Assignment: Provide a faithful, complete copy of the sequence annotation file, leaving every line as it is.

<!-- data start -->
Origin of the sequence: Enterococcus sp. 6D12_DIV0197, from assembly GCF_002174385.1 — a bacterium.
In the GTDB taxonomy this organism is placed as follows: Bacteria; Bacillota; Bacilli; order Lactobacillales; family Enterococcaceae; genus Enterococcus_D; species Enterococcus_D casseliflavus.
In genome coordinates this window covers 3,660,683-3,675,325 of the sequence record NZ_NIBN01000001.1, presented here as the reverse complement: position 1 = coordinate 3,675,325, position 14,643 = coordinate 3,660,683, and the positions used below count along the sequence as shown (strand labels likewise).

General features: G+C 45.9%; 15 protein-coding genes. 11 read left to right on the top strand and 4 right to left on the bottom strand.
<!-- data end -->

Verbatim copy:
Origin of the sequence: Enterococcus sp. 6D12_DIV0197, from assembly GCF_002174385.1 — a bacterium.
In the GTDB taxonomy this organism is placed as follows: Bacteria; Bacillota; Bacilli; order Lactobacillales; family Enterococcaceae; genus Enterococcus_D; species Enterococcus_D casseliflavus.
In genome coordinates this window covers 3,660,683-3,675,325 of the sequence record NZ_NIBN01000001.1, presented here as the reverse complement: position 1 = coordinate 3,675,325, position 14,643 = coordinate 3,660,683, and the positions used below count along the sequence as shown (strand labels likewise).

General features: G+C 45.9%; 15 protein-coding genes. 11 read left to right on the top strand and 4 right to left on the bottom strand.